Happy summer from the R Markdown family! We are proud to share that bookdown (https://pkgs.rstudio.com/bookdown/) version 0.23 is on CRAN. bookdown is a package that helps you write books and long-form articles/reports, knitting together content from single or multiple R Markdown files as input.
You can install bookdown from CRAN with:
install.packages("bookdown") # or if the v0.23 binary package for your platform is not ready yet, try # install.packages("bookdown", type = "source")
In this post, we’ll share some highlights from the latest release, but you might want to look at the release notes for the full details.
This release includes a new HTML book output format called
bs4_book(), contributed by Hadley Wickham and Maëlle Salmon. Based on Bootstrap 4,
bs4_book() includes carefully crafted features to provide a clean reading experience whether you are on a phone, tablet, or desktop. On a full-size screen, the layout includes three columns of content so readers can quickly see all chapters on the left, the current chapter in the middle, and sections within the the current chapter on the right. As an example, you can read a book using this format here: https://mastering-shiny.org
Learn more about the unique features of this output format in the book “bookdown: Authoring Books and Technical Documents with R Markdown”: https://bookdown.org/yihui/bookdown/html.html#bs4-book
Our package reference site also has a documentation page for
To make it easier for users to start new bookdown book projects, we added two functions to create new bookdown projects:
If you use RStudio, you can also access these two templates interactively from the New Project Wizard using File > New Project > New Directory.
To help you build a new bookdown project faster, we also added some helpful pointers inside the template book itself to get you writing your book more quickly. You can think of the boilerplate content as a cheat sheet for the most useful features of bookdown so that you can easily access them if you are offline, or if you simply don’t have the docs right in front of you as you work. For example, you’ll find:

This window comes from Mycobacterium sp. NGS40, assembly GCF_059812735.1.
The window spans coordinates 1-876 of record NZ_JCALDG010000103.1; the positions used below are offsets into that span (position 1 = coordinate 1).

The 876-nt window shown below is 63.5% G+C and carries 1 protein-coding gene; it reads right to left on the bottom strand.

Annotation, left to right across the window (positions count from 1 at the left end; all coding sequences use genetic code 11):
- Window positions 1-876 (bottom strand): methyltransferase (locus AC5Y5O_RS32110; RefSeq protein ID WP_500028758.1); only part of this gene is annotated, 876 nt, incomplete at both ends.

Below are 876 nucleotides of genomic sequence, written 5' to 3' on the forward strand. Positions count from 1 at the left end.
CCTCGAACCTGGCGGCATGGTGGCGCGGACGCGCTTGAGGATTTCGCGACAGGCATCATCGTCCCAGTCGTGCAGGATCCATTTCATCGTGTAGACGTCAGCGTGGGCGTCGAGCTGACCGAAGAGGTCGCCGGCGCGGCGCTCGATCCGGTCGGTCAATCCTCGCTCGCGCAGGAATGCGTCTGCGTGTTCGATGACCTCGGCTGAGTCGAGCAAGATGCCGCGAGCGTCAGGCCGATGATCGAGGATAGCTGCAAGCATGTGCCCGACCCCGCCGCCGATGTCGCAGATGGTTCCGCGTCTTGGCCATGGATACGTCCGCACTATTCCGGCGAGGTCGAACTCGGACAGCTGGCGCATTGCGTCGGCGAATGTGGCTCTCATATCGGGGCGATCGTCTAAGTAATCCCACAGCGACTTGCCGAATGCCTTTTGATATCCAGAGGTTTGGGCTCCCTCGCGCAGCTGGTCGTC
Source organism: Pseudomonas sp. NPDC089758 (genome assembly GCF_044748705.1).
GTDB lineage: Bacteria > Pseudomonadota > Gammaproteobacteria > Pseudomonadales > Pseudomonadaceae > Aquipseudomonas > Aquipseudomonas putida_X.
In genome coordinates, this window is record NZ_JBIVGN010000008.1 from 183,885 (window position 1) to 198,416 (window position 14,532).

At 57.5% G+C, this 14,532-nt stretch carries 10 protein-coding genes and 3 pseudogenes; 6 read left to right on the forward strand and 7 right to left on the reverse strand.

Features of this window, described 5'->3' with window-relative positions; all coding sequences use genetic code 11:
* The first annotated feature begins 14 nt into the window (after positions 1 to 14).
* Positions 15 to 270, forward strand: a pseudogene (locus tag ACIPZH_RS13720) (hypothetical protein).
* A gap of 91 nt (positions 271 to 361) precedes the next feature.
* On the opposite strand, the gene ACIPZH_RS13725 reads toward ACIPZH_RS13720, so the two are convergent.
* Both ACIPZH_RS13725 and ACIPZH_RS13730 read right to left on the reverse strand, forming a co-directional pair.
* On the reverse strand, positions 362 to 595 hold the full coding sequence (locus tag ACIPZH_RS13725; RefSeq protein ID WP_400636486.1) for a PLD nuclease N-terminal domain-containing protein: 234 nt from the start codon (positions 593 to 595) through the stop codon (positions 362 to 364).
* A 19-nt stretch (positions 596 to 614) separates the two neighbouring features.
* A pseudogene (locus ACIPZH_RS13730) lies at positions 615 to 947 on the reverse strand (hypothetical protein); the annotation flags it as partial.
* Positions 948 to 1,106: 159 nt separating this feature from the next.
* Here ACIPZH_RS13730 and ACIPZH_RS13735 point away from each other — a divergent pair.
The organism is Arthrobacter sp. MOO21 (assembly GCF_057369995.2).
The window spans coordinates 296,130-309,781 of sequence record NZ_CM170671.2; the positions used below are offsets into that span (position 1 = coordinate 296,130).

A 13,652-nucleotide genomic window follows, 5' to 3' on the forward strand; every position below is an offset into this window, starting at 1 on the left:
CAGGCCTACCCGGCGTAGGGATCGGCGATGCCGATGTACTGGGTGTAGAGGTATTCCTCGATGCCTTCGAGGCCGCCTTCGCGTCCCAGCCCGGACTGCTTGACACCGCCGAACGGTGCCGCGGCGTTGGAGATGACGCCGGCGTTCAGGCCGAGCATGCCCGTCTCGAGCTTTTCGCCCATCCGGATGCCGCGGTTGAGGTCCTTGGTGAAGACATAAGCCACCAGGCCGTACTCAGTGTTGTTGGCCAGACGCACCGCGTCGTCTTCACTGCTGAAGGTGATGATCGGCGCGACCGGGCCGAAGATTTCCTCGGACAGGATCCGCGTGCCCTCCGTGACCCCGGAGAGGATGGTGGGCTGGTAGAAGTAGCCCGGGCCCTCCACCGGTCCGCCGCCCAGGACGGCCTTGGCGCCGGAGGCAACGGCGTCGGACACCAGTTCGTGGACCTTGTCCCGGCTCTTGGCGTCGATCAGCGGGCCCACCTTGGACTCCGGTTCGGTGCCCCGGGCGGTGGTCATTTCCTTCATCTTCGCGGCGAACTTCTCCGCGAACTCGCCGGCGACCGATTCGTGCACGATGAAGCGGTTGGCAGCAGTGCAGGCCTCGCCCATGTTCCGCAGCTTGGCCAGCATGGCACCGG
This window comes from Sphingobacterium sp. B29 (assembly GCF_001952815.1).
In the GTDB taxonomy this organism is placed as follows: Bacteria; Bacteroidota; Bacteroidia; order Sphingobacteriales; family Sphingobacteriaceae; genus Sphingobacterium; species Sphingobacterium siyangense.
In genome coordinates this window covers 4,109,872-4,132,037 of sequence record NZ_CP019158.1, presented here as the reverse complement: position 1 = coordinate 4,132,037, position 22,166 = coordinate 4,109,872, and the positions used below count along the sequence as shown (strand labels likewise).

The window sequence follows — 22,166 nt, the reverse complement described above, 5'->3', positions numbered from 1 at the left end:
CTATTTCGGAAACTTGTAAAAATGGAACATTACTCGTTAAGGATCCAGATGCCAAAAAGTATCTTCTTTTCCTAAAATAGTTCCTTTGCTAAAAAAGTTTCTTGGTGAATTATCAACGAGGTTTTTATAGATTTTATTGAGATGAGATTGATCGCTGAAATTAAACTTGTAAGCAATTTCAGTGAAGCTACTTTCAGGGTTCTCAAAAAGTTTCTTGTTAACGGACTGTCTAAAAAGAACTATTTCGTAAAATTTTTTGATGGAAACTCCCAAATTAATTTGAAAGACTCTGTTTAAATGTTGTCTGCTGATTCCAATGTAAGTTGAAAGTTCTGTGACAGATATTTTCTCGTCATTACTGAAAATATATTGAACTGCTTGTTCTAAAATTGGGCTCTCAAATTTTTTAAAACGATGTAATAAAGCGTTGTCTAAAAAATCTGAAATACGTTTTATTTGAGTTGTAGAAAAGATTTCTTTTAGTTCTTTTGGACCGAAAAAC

We also included a
_common.R script in the template project. By using
before_chapter_script in your
bookdown.yml file, this script is run at the beginning of each chapter:
Importantly, this works with
new_session: true since bookdown v0.18 (see news).
We hope these templates make it easier to start a book with bookdown. As always, with any template, you can also just cut out the template contents and start customizing and writing straight away too - the overall file structure and YAML configurations will still provide a useful skeleton for your next book.
For all HTML book formats, bookdown now creates a default
404.html page in your output directory using simple content (a header, and a body of 2 paragraphs). Learn more about 404 pages and how to create a custom page in our online docs: https://bookdown.org/yihui/bookdown/features-for-html-publishing.html#html-404
For all HTML books, we now support an alternative search engine called
fuse.js, which provides a better user experience and more nuanced search capabilities than
lunr.js. To enable
fuse.js for gitbook, set the search engine to be
output: bookdown::gitbook: config: search: engine: fuse # lunr is the default options: null # can override, see: https://fusejs.io/api/options.html
This is the only search engine supported by
bs4_book() and, depending on user feedback, we may set
fuse to be the default search engine in
gitbook() as well. We will appreciate your testing and feedback!
render_book() function has a new default behavior, and will now search for an
index.Rmd file in the current working directory. Previously, this function required users to specify the name of this file. Now,
render_book() is equivalent to
render_book() function can also now be used to render your book in a subdirectory of your project:
We updated the jQuery library to v3.x, which is now imported from the R package jquerylib.
Last but not least, we are continually working to update our documentation. For example, we have new instructions to help you deploy a bookdown book using Netlify Drop: https://bookdown.org/yihui/bookdown/netlify-drop.html
A big thanks to the 32 contributors who helped with this release by discussing problems, proposing features, and contributing code:
@aimundo, @apreshill, @AstrickHarren, @avraam-1997, @briandk, @cderv, @CrumpLab, @danawanzer, @DavidLukeThiessen, @dchiu911, @debruine, @edzer, @GuillaumeBiessy, @hhmacedo, @hnguyen19, @johnbaums, @jtbayly, @judgelord, @LDSamson, @maelle, @malcolmbarrett, @N0rbert, @pschloss, @rgaiacs, @robjhyndman, @salim-b, @shirdekel, @ShixiangWang, @Shuliyey, @strimmerlab, @thisisnic, and @thosgood.
In this series, we walk through lesser-known tips and tricks to help you work more effectively and efficiently in R Markdown. This first post focuses on working with R Markdown in the RStudio IDE.
Welcome to rstudio.com/blog! We are excited to announce updates to the RStudio blog and can’t wait to share what’s possible with great data science tools.
In an upcoming webinar on November 17th, Solita will showcase how they successfully combined the strengths of RStudio and Tableau at one of Sweden’s largest government agencies.